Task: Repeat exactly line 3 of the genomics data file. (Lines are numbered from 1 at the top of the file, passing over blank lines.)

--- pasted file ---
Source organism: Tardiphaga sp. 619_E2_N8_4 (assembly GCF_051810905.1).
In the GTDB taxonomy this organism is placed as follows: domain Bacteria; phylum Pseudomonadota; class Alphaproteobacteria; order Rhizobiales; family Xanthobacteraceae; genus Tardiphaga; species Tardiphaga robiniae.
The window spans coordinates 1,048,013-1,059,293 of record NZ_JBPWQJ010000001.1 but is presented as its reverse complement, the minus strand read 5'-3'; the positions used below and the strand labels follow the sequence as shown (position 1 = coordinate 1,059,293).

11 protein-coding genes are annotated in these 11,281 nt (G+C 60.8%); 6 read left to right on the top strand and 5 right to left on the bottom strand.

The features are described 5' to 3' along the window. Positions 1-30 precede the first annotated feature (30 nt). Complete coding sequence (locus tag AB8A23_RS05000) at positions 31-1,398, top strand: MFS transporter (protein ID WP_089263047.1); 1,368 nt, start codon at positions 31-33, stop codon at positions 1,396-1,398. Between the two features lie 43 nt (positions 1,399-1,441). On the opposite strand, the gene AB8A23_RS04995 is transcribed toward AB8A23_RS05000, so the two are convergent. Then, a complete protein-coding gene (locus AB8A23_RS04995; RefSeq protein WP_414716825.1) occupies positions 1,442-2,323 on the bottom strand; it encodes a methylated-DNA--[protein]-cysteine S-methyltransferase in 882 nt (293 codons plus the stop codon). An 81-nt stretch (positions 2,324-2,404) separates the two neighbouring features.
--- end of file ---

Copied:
The window spans coordinates 1,048,013-1,059,293 of record NZ_JBPWQJ010000001.1 but is presented as its reverse complement, the minus strand read 5'-3'; the positions used below and the strand labels follow the sequence as shown (position 1 = coordinate 1,059,293).